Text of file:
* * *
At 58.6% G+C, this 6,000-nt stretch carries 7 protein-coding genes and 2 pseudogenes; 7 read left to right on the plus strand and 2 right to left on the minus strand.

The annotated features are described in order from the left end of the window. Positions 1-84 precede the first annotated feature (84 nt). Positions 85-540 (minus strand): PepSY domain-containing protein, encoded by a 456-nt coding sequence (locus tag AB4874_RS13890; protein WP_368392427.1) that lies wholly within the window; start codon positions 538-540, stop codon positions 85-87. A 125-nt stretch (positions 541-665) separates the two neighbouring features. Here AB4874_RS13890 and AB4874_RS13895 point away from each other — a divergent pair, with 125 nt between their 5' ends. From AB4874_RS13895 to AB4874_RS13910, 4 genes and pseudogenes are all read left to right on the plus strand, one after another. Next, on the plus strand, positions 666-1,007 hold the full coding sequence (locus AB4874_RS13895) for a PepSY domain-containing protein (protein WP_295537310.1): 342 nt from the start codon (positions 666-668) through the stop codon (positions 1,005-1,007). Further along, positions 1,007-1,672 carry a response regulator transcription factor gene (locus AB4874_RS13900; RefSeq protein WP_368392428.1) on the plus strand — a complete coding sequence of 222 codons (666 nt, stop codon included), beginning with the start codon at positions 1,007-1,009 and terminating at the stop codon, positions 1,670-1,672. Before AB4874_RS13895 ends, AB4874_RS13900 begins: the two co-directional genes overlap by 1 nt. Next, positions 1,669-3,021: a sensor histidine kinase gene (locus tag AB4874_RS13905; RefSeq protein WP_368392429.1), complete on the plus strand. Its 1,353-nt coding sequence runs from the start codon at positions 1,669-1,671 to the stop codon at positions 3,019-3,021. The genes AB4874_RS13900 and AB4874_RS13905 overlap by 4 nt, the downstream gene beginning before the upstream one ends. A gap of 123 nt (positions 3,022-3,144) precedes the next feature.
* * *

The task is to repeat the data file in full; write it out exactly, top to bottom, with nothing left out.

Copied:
At 58.6% G+C, this 6,000-nt stretch carries 7 protein-coding genes and 2 pseudogenes; 7 read left to right on the plus strand and 2 right to left on the minus strand.

The annotated features are described in order from the left end of the window. Positions 1-84 precede the first annotated feature (84 nt). Positions 85-540 (minus strand): PepSY domain-containing protein, encoded by a 456-nt coding sequence (locus tag AB4874_RS13890; protein WP_368392427.1) that lies wholly within the window; start codon positions 538-540, stop codon positions 85-87. A 125-nt stretch (positions 541-665) separates the two neighbouring features. Here AB4874_RS13890 and AB4874_RS13895 point away from each other — a divergent pair, with 125 nt between their 5' ends. From AB4874_RS13895 to AB4874_RS13910, 4 genes and pseudogenes are all read left to right on the plus strand, one after another. Next, on the plus strand, positions 666-1,007 hold the full coding sequence (locus AB4874_RS13895) for a PepSY domain-containing protein (protein WP_295537310.1): 342 nt from the start codon (positions 666-668) through the stop codon (positions 1,005-1,007). Further along, positions 1,007-1,672 carry a response regulator transcription factor gene (locus AB4874_RS13900; RefSeq protein WP_368392428.1) on the plus strand — a complete coding sequence of 222 codons (666 nt, stop codon included), beginning with the start codon at positions 1,007-1,009 and terminating at the stop codon, positions 1,670-1,672. Before AB4874_RS13895 ends, AB4874_RS13900 begins: the two co-directional genes overlap by 1 nt. Next, positions 1,669-3,021: a sensor histidine kinase gene (locus tag AB4874_RS13905; RefSeq protein WP_368392429.1), complete on the plus strand. Its 1,353-nt coding sequence runs from the start codon at positions 1,669-1,671 to the stop codon at positions 3,019-3,021. The genes AB4874_RS13900 and AB4874_RS13905 overlap by 4 nt, the downstream gene beginning before the upstream one ends. A gap of 123 nt (positions 3,022-3,144) precedes the next feature.